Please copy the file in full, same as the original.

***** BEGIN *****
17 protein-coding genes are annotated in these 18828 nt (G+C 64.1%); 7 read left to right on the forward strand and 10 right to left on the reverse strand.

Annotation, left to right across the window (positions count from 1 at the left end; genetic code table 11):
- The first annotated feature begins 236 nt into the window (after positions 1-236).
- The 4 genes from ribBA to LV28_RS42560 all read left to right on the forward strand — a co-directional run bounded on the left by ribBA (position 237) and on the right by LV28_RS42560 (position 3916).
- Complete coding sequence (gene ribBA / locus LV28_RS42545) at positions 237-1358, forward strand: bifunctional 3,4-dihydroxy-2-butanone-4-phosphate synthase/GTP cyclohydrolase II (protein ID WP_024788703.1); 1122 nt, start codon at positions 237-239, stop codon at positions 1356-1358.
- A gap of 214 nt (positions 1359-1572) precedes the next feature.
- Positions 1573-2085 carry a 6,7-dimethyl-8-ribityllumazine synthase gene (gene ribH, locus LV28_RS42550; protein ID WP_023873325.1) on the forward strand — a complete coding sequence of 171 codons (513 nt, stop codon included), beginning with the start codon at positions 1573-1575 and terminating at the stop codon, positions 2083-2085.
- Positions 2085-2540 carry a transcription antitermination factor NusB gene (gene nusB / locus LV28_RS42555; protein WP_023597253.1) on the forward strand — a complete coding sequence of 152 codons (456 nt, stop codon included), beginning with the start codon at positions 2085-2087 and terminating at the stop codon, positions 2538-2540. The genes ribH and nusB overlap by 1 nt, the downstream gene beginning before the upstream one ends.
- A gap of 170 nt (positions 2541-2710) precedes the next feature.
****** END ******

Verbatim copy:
17 protein-coding genes are annotated in these 18828 nt (G+C 64.1%); 7 read left to right on the forward strand and 10 right to left on the reverse strand.

Annotation, left to right across the window (positions count from 1 at the left end; genetic code table 11):
- The first annotated feature begins 236 nt into the window (after positions 1-236).
- The 4 genes from ribBA to LV28_RS42560 all read left to right on the forward strand — a co-directional run bounded on the left by ribBA (position 237) and on the right by LV28_RS42560 (position 3916).
- Complete coding sequence (gene ribBA / locus LV28_RS42545) at positions 237-1358, forward strand: bifunctional 3,4-dihydroxy-2-butanone-4-phosphate synthase/GTP cyclohydrolase II (protein ID WP_024788703.1); 1122 nt, start codon at positions 237-239, stop codon at positions 1356-1358.
- A gap of 214 nt (positions 1359-1572) precedes the next feature.
- Positions 1573-2085 carry a 6,7-dimethyl-8-ribityllumazine synthase gene (gene ribH, locus LV28_RS42550; protein ID WP_023873325.1) on the forward strand — a complete coding sequence of 171 codons (513 nt, stop codon included), beginning with the start codon at positions 1573-1575 and terminating at the stop codon, positions 2083-2085.
- Positions 2085-2540 carry a transcription antitermination factor NusB gene (gene nusB / locus LV28_RS42555; protein WP_023597253.1) on the forward strand — a complete coding sequence of 152 codons (456 nt, stop codon included), beginning with the start codon at positions 2085-2087 and terminating at the stop codon, positions 2538-2540. The genes ribH and nusB overlap by 1 nt, the downstream gene beginning before the upstream one ends.
- A gap of 170 nt (positions 2541-2710) precedes the next feature.